The House at 43, Hill Road chronicles the lives and times of the family of the aristocratic Braz Rodrigues, who, in the mid-1800s, built his bungalow on Bandra’s main road, where he lived in grand style with a retinue of butlers, servants and coachmen. The book recounts interesting foibles, quarrels, pranks, family lore, and tragic happenings spanning five generations, and the story of Lydia, who stamped the address on the international bridal trousseau map.
The book goes on to provide a meticulously documented account of how government authorities actively assisted land-grabbers who were out to take over that property in Bandra’s prime commercial area. For six years, the author, Brenda and her husband, Joe, great grandson of Braz, single-handedly fought over 70 cases, faced assaults and threats and even had to hide their children in a distant place.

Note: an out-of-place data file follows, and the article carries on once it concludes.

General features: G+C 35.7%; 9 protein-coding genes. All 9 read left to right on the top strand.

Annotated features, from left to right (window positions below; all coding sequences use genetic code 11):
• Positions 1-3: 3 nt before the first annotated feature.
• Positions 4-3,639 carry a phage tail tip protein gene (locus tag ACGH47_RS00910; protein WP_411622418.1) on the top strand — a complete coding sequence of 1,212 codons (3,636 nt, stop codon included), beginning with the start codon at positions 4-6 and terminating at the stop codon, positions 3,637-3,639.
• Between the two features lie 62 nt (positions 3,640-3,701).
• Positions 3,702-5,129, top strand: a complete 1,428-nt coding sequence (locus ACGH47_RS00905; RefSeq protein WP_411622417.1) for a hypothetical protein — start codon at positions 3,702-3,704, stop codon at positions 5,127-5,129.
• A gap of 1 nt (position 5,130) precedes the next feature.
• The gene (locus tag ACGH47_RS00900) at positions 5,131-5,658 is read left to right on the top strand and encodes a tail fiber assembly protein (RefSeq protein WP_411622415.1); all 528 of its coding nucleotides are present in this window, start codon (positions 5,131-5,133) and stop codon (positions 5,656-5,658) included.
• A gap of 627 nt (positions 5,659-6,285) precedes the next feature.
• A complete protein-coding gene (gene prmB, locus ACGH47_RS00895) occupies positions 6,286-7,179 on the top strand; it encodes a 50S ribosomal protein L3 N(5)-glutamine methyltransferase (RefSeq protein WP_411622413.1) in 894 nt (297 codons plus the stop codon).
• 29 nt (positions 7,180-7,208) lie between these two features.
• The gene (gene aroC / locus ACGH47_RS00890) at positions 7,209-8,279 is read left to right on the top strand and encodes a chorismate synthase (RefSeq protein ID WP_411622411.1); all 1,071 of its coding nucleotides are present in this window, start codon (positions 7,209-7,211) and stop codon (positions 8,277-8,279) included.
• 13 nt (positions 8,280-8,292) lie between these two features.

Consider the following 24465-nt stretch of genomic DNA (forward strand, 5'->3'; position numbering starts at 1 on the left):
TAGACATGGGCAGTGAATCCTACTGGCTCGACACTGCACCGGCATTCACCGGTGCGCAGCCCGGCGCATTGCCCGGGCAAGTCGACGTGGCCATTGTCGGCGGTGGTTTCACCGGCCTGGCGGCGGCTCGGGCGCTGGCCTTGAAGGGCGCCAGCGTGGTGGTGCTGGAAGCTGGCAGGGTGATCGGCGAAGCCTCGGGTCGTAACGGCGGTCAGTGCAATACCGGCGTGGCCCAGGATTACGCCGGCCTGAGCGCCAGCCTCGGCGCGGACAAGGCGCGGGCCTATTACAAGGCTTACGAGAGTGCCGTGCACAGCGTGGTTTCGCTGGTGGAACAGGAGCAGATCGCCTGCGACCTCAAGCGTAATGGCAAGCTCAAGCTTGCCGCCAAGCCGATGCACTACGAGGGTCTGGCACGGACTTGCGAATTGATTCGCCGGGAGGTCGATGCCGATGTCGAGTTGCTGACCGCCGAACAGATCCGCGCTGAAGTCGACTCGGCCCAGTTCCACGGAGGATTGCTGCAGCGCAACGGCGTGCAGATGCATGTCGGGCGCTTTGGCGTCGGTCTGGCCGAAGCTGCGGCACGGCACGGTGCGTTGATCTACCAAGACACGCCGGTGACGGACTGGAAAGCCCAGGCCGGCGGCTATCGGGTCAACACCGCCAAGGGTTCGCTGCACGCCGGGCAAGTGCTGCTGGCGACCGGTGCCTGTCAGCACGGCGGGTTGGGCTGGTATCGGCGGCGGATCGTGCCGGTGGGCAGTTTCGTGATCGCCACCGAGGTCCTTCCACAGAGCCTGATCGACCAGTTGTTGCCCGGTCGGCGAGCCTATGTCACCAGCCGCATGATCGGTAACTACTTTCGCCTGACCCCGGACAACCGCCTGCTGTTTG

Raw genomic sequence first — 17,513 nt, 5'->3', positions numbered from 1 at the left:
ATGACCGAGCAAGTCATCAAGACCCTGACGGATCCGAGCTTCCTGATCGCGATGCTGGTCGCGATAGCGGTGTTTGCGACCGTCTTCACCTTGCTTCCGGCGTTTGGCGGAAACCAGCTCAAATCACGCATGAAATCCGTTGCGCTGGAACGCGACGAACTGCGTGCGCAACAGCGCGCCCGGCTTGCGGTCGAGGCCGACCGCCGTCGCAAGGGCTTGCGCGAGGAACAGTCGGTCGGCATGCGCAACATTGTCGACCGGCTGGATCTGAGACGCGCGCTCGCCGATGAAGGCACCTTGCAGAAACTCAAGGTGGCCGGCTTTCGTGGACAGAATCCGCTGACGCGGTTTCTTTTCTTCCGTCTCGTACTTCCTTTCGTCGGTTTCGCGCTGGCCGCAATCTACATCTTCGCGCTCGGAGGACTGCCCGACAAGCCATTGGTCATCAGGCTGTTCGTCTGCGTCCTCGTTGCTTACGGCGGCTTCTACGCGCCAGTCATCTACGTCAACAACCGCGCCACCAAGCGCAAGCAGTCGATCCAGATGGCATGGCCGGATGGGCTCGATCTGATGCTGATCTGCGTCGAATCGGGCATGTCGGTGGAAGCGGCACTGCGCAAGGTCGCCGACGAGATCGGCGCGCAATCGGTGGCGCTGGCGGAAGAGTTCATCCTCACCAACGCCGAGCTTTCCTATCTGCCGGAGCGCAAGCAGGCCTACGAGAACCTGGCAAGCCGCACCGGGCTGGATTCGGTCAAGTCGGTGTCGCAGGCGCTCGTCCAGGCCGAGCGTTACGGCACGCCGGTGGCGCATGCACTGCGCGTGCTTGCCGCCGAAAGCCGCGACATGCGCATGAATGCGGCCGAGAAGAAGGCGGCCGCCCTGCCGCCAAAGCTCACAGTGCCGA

“Brenda’s narrative can either terrify you or inspire you. You may feel glad that you don’t have property in a prime area to protect, or help you draw courage from this couple to fight for your house. Here, you will find all the intrigue, manipulation and suspense of television drama, but Brenda chooses to be documentarian, recounting every step of the case in great detail. It may leave you wondering if the dispute was going around in circles, but that is precisely how long-drawn and exhausting it was at the heart of the tale, is the sad truth about the disappearing East Indian community, known as the original inhabitants of this city, who are continually selling off their property and moving away from their ancestral homes and even Mumbai.”